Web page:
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Application for work streamlined

By Yang Wanli | China Daily | Updated: 2017-12-05 07:59

Modern tech speeds up process; benefits to include spouse, kids

Zhang Jianguo, head of the State Administration of Foreign Experts Affairs [Photo/CHINA DAILY]

Applications for work permits for top overseas talent will be streamlined next year to attract more skilled foreigners, according to a senior government official.

R visas, which China issues to foreign experts whose skills are in urgent demand, could also be made free, said Zhang Jianguo, head of the State Administration of Foreign Experts Affairs.

"Supporting policies will also cover an expatriate's spouse and children, giving them a quick pass to get the visa," he added.

Zhang said the Chinese government values talent more than ever before: "The contribution by expats to China's development cannot go unnoticed, and we are always welcoming top overseas talent to realize their aspirations in this country."

Expat residents entered or left the country more than 900,000 times last year, and over 3.3 million times in the past five years, according to the administration.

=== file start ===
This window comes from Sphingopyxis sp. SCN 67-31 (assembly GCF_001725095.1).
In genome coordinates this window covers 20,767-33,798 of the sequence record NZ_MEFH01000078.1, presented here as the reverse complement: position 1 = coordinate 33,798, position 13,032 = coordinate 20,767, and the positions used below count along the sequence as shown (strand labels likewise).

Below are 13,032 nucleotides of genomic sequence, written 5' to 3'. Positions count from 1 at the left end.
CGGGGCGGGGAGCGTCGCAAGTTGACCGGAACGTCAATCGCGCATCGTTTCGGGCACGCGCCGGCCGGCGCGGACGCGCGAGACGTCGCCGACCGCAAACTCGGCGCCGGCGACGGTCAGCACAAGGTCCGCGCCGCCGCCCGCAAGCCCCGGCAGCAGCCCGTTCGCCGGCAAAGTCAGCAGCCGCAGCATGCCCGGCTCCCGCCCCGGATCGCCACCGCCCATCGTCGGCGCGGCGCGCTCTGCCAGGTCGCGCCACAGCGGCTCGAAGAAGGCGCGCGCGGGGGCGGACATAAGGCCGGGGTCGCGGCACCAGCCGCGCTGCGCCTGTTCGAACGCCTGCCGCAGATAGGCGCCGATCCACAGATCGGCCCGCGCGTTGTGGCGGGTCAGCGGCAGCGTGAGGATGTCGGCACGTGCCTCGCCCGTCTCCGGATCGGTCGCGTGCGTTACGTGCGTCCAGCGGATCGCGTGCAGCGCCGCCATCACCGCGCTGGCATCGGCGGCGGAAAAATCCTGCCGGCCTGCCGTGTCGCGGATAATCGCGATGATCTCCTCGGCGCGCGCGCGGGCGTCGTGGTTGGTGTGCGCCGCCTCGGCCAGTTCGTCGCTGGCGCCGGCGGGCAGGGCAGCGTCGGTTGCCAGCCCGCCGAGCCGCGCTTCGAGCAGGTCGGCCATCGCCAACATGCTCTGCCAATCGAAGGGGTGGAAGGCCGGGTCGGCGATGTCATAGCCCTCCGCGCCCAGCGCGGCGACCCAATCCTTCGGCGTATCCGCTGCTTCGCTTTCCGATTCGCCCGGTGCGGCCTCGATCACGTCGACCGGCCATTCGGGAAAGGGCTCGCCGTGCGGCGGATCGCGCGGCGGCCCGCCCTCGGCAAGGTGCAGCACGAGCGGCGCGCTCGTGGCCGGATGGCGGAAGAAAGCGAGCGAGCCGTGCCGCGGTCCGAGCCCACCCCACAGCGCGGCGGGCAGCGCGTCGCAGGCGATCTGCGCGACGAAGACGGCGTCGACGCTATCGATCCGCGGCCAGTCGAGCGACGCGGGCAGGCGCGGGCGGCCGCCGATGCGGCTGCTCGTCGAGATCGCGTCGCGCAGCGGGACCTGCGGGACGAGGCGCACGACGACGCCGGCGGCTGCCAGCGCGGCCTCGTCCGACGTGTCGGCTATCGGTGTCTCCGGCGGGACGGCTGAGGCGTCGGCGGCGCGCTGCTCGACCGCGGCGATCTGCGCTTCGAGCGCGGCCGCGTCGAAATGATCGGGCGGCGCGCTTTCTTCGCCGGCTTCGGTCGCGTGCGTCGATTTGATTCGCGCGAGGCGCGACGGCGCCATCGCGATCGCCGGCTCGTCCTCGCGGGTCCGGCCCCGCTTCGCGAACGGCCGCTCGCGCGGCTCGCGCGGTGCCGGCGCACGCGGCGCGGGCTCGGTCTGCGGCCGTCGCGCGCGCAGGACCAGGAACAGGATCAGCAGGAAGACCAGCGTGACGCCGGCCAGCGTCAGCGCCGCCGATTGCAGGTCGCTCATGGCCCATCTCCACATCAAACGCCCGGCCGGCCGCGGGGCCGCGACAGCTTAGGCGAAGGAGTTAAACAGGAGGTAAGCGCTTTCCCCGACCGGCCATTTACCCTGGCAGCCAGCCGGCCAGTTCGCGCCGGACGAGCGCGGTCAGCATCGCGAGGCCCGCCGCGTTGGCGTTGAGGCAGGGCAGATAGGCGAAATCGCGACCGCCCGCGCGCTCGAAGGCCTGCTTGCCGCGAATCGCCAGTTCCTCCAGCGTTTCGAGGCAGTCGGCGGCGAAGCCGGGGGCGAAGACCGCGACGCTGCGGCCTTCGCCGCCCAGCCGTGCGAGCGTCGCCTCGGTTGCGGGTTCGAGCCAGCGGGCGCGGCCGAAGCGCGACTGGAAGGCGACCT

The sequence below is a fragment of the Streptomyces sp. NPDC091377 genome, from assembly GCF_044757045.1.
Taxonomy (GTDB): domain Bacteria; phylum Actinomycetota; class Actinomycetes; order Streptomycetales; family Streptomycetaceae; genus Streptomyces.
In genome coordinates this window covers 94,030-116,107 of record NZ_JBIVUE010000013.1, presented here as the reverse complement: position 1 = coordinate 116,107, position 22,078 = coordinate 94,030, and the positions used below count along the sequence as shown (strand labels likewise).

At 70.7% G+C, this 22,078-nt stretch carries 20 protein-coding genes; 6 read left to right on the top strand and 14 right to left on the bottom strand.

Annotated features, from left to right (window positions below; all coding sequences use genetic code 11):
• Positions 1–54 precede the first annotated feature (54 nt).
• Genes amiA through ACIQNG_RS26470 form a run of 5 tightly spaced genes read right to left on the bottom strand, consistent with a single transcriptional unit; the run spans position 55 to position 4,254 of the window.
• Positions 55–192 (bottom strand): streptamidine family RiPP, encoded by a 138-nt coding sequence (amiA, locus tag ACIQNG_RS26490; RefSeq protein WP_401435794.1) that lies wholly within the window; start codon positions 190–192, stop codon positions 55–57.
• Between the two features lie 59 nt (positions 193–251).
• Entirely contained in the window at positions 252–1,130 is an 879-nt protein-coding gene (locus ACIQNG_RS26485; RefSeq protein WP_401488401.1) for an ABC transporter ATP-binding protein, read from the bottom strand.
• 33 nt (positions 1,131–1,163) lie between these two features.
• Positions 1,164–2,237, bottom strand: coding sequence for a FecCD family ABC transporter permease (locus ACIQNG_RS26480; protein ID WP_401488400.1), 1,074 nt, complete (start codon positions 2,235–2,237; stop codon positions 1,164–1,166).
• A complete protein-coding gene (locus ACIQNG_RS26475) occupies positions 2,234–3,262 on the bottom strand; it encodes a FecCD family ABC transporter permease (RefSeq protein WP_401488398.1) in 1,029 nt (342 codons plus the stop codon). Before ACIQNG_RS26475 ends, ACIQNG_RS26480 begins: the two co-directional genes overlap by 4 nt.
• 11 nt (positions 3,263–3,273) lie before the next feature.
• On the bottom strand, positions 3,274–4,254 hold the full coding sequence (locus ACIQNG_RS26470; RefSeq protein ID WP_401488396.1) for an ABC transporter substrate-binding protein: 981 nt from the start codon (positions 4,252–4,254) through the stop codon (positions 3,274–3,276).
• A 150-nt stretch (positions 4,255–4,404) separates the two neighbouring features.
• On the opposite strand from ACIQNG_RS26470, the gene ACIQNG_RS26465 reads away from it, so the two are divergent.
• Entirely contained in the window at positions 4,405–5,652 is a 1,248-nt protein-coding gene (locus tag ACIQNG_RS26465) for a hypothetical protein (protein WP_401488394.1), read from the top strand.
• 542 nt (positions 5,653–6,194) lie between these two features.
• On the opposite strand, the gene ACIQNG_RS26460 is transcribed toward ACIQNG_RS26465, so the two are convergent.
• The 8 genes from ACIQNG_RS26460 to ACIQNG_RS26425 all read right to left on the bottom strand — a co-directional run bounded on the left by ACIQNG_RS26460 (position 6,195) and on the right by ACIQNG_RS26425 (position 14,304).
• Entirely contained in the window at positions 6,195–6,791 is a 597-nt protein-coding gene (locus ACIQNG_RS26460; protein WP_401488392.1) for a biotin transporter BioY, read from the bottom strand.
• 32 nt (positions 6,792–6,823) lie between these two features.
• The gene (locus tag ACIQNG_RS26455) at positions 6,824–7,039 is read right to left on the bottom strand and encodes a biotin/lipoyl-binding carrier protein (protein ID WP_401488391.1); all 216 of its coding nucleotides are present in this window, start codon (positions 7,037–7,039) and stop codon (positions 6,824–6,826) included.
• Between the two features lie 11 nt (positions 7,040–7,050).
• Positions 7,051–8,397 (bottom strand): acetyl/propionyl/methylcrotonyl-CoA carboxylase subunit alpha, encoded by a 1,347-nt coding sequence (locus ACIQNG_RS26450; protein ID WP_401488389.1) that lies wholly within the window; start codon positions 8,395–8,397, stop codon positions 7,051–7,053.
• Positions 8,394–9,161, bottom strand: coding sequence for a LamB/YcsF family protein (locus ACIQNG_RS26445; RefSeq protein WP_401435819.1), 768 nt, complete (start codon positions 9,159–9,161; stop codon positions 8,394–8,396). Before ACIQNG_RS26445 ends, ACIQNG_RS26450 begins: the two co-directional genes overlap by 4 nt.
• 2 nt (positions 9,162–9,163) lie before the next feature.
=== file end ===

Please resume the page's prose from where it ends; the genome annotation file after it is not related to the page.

For top talent, applications for work permits now can be done online without any paperwork. The time it takes to complete the procedure has also been reduced from 10 to five working days. A work permit must be secured before the R visa application.

In Shanghai, modern technologies have been introduced to make the application more convenient. For example, applicants can now book an appointment at application centers using a smartphone app, which displays the time slots available, to avoid wasted trips.

In some pilot cities, such as Shanghai, work permits are also granted to overseas students, encouraging those with excellent performance at school to carry out an internship and work in China after graduation.

"We've seen big progress in terms of policies to recruit more overseas talent. Those preferential policies reveal the country's openness and inclusiveness, which a great power should demonstrate to the world," Zhang said.

He said China still lags behind some developed countries in attracting more top talent and should take more time to build better educational and environmental conditions, increasing scientific research funds and scholarships.

In the past five years, visa categories have been geared to international standards, increasing from eight to 12 during the past five years.

Also, a point system has been introduced for categorizing work permit applicants. Indicators include education and work background, academic certificates, age and salaries. For those who get more than 85 points, a working permit for top talent will be assigned.

"To many expats, China is a fertile land with a promising future and more possibilities," Zhang said. "We will pursue a more proactive, open and effective policy on training competent professionals, as General Secretary Xi Jinping said in his report at the 19th National Congress of the Communist Party of China, and further strengthen the mechanism to attract more overseas talent to pursue the great endeavor of the Party and the people."


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